jMRUI includes several quantitation algorithms. Some of them are listed below:

SVD based algorithms

The non-interactive black box algorithms based on Singular Value Decomposition (SVD) are efficient for quantitating signals with good signal-to-noise ratios. They are also helpful in parametrizing signals of unknown composition and shape, but they cannot make use of all available prior knowledge.


The Hankel Lanczos Squares Singular Values Decomposition (HLSVD) is a very fast black box quantitation method based on the Lanczos algorithm.


The Hankel Lanczos Total Least Squares (HLTLS) algorithm allows 2048 points for the quantitation of up to 50 components. If the first points of the signal are orders of magnitude larger than the other points, the algorithm might not be able to produce useful results. Truncation is a solution in this case.


The Linear Prediction Singular Value Decomposition (LPSVD) quantitation method is not very quick, but allows up to 99 components in the estimated signal. The number of points allowed in the quantitation is limited to 1024. This method is less robust than HLSVD and if LPSVD yields incoherent results, try to truncate some points at the signal beginning.


AMARES  is a non-linear-least-squares (NLLS) quantitation algorithm that demands more user interaction compared to the black box methods. The user can provide constraints to some components and introduce some Prior Knowledge that can improve the precision of the quantitation.

AMARES: 31P muscle kinetic effort, 2 T, quantification results.


Selection of starting values
AMARES: 31 P muscle kinetic effort, 2T, time evolution of metabolite amplitudes
AMARES: 31P muscle kinetic effort, 2 T, time evolution of metabolite amplitudes.


  • AMARES – Vanhamme, L., van den Boogaart, A., Van Huffel, S. Improved method for accurate and efficient quantification of MRS data with use of prior knowledge. Journal of Magnetic Resonance 129: 35-43, 1997.
  • Danielle Graveron-Demilly. Quantification in magnetic resonance spectroscopy based on semi-parametric approaches. Magnetic Resonance Materials in Physics, Biology and Medicine, pages 1– 8, 2013. ISSN 0968-5243. doi: 10.1007/s10334-013-0393-4. URL http: //dx.doi.org/10.1007/s10334-013-0393-4


QUEST is a time domain algorithm which fits a weighted combination of metabolite signals directly to the in vivo data at hand. It uses advanced prior knowledge based on a metabolite basis set either computed by Quantum Mechanics with NMR-SCOPE or NMRScopeB, or measured in vitro.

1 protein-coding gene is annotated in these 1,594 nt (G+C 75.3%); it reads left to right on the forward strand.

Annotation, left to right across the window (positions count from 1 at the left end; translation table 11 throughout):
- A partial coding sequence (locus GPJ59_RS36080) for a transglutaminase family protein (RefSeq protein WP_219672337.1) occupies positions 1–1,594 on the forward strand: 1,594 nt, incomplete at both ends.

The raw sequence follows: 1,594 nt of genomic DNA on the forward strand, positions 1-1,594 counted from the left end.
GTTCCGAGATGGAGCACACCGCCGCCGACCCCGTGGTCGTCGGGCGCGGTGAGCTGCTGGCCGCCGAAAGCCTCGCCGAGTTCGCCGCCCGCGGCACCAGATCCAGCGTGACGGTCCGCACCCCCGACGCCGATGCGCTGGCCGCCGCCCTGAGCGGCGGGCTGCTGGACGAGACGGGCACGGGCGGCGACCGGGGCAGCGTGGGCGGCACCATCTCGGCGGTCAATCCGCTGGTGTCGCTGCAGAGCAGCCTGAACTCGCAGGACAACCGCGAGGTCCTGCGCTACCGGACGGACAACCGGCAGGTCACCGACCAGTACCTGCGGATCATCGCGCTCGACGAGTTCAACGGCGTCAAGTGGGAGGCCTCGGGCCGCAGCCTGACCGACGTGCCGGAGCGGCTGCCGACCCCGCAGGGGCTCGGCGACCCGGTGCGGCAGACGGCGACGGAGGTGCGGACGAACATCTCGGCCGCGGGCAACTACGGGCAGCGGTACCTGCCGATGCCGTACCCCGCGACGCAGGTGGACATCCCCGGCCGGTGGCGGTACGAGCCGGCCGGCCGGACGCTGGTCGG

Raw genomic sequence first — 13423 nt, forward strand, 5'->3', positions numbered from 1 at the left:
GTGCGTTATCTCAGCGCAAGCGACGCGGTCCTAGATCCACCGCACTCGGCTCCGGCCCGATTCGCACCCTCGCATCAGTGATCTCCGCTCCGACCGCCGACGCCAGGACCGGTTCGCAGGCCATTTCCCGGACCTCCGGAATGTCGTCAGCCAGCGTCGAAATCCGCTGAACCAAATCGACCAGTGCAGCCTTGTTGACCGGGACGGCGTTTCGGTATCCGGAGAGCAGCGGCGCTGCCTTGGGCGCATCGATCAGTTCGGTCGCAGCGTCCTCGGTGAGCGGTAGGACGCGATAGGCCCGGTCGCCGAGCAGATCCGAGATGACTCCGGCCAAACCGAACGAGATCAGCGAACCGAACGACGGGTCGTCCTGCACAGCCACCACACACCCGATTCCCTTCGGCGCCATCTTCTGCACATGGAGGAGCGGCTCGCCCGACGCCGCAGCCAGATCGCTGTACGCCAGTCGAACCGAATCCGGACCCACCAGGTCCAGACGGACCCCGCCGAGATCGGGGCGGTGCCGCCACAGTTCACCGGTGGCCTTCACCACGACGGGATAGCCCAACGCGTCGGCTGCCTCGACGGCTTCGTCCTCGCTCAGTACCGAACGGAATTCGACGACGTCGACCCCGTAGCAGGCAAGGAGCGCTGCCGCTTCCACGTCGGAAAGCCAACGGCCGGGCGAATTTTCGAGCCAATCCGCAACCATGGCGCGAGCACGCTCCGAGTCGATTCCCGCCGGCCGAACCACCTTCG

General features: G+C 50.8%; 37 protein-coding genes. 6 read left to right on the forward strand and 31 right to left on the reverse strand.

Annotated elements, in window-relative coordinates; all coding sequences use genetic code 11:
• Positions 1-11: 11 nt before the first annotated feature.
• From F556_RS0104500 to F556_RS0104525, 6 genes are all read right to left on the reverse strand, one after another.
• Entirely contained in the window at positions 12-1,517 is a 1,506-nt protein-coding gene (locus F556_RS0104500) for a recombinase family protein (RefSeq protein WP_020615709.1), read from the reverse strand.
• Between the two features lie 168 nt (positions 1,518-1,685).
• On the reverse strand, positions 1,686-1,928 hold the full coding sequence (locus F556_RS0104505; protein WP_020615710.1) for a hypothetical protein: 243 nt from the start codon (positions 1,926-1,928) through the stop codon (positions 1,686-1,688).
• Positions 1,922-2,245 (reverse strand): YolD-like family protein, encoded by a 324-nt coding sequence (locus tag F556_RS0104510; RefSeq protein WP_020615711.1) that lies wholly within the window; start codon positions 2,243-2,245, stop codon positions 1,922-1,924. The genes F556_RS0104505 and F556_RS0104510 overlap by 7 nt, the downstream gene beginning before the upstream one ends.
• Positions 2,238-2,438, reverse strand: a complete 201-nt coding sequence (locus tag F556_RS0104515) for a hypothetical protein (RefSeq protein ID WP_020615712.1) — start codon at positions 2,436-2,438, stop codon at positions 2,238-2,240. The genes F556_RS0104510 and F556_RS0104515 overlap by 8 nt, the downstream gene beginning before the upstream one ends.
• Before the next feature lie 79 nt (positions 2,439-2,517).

QUEST: Quantitation procedure start window


QUEST: human brain, 3T, TE = 30 ms
QUEST: human brain, 3 T, TE = 30 ms


jMRUI v. 5.0 - Human brain MRSI quantitation
QUEST: Quantitation of human-brain MRSI. The spectra were acquired at 1.5 T with TE of 150 ms. Due to the long TE this data set retained only a few peaks that were fitted in time-domain with QUEST using a simulated basis set of 3 metabolites: N-acetylaspartate, creatine and choline.


  • Danielle Graveron-Demilly. Quantification in magnetic resonance spectroscopy based on semi-parametric approaches. Magnetic Resonance Materials in Physics, Biology and Medicine, pages 1– 8, 2013. ISSN 0968-5243. doi: 10.1007/s10334-013-0393-4. URL http: //dx.doi.org/10.1007/s10334-013-0393-4


AQSES is an algorithm  in which the quantitation problem is mathematically formulated as a separable non-linear least-squares fitting problem, which is numerically solved using a modified variable-projection procedure. A macromolecular baseline is incorporated into the fit via non-parametric modelling and is efficiently implemented using penalized splines. Unwanted components such as residual water are removed with a maximum-phase FIR filter. Constraints on the phases, dampings and frequencies of the metabolites can be imposed.


AQSES: human brain, 3T, TE = 30 ms
AQSES: human brain, 3 T, TE = 30 ms


  • M. Osorio Garcia, Diana Sima, F. Nielsen, U. Himmelreich and S. Van Huffel,  Quantification of in vivo Magnetic Resonance Spectroscopy signals with baseline and lineshape corrections

FiTAID is a new plugin integrated to the jMRUI version 7.0 for multidimensional, interrelated spectra quantification. It can be run from the Custom menu. It includes e.g.:

  • models for 1D, 2D and multidimensional fitting (Saturation recovery, Inversion recovery, 2DJ,  2DJ diffusion, 2DJIR),
  • flexible construction of the signal model with metabolite profiles defined as combinations of simulated signal profile(s) (simulated, e.g., in VeSPA, NMRScopeB (jMRUI)) and/or resonance peaks (Gaussian, Lorentzian, Voigt shapes),
  • possibility to set various constraints on estimated parameters,
  • possibility to select the fitting strategy (e.g. fitting domain, simultaneous or individual fit, algorithm, fitting region etc.),
  • visualization tools for multidimensional data,
  • batch processing of large multi-dimensional MRS data.


  • Chong DGQ, Kreis R, Bolliger CS, Boesch C, Slotboom J. Two-dimensional linear-combination model fitting of magnetic resonance spectra to define the macromolecule baseline using FiTAID, a fitting tool for arrays of interrelated datasets. MAGMA. 2011;24:147–164.
  • Adalid V, Döring A, Kyathanahally SP, Bolliger CS, Boesch C, Kreis R. Fitting interrelated datasets: metabolite diffusion and general lineshapes. MAGMA 2017;30(5):429-448.
  • For the RANDOM algorithm see: Slotboom J, Hofmann L, Boesch C, and Kreis R. Spectral fitting in a constrained parameter space using a random search strategy and prior knowledge. 6th Meeting of the International Society of Magnetic Resonance in Medicine, Sydney, 1998; p.26